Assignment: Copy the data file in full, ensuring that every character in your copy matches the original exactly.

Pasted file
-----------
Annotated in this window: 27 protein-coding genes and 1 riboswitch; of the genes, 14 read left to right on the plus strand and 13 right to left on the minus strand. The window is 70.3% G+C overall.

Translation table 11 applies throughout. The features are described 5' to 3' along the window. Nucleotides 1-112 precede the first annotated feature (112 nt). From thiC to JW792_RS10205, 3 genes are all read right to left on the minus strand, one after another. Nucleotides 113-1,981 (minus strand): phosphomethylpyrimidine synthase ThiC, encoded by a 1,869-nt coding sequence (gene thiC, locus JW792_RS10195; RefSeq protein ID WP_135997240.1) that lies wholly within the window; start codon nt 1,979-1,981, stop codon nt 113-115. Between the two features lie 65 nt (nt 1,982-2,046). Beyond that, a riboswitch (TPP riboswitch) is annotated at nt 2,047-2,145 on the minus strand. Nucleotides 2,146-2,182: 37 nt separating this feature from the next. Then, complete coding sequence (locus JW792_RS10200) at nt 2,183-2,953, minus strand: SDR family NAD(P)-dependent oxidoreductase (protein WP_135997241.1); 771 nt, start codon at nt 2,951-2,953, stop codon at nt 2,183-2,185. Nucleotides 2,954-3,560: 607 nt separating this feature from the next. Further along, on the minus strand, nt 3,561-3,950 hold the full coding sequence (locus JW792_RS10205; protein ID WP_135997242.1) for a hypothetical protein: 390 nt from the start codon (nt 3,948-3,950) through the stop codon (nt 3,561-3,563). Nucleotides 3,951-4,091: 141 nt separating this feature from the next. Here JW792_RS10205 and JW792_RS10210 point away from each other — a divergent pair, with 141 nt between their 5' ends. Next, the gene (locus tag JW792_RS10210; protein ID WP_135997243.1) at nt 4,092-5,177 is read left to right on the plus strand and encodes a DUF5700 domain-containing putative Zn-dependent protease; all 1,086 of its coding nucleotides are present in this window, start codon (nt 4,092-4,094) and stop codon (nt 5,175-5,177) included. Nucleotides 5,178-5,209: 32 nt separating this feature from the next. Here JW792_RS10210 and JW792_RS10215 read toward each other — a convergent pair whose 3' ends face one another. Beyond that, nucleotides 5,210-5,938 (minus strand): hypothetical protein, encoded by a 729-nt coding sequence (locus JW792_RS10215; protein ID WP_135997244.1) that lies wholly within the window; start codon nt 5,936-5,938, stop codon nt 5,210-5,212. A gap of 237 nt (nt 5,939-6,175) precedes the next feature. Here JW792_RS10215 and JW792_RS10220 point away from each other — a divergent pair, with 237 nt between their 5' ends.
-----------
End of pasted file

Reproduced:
Annotated in this window: 27 protein-coding genes and 1 riboswitch; of the genes, 14 read left to right on the plus strand and 13 right to left on the minus strand. The window is 70.3% G+C overall.

Translation table 11 applies throughout. The features are described 5' to 3' along the window. Nucleotides 1-112 precede the first annotated feature (112 nt). From thiC to JW792_RS10205, 3 genes are all read right to left on the minus strand, one after another. Nucleotides 113-1,981 (minus strand): phosphomethylpyrimidine synthase ThiC, encoded by a 1,869-nt coding sequence (gene thiC, locus JW792_RS10195; RefSeq protein ID WP_135997240.1) that lies wholly within the window; start codon nt 1,979-1,981, stop codon nt 113-115. Between the two features lie 65 nt (nt 1,982-2,046). Beyond that, a riboswitch (TPP riboswitch) is annotated at nt 2,047-2,145 on the minus strand. Nucleotides 2,146-2,182: 37 nt separating this feature from the next. Then, complete coding sequence (locus JW792_RS10200) at nt 2,183-2,953, minus strand: SDR family NAD(P)-dependent oxidoreductase (protein WP_135997241.1); 771 nt, start codon at nt 2,951-2,953, stop codon at nt 2,183-2,185. Nucleotides 2,954-3,560: 607 nt separating this feature from the next. Further along, on the minus strand, nt 3,561-3,950 hold the full coding sequence (locus JW792_RS10205; protein ID WP_135997242.1) for a hypothetical protein: 390 nt from the start codon (nt 3,948-3,950) through the stop codon (nt 3,561-3,563). Nucleotides 3,951-4,091: 141 nt separating this feature from the next. Here JW792_RS10205 and JW792_RS10210 point away from each other — a divergent pair, with 141 nt between their 5' ends. Next, the gene (locus tag JW792_RS10210; protein ID WP_135997243.1) at nt 4,092-5,177 is read left to right on the plus strand and encodes a DUF5700 domain-containing putative Zn-dependent protease; all 1,086 of its coding nucleotides are present in this window, start codon (nt 4,092-4,094) and stop codon (nt 5,175-5,177) included. Nucleotides 5,178-5,209: 32 nt separating this feature from the next. Here JW792_RS10210 and JW792_RS10215 read toward each other — a convergent pair whose 3' ends face one another. Beyond that, nucleotides 5,210-5,938 (minus strand): hypothetical protein, encoded by a 729-nt coding sequence (locus JW792_RS10215; protein ID WP_135997244.1) that lies wholly within the window; start codon nt 5,936-5,938, stop codon nt 5,210-5,212. A gap of 237 nt (nt 5,939-6,175) precedes the next feature. Here JW792_RS10215 and JW792_RS10220 point away from each other — a divergent pair, with 237 nt between their 5' ends.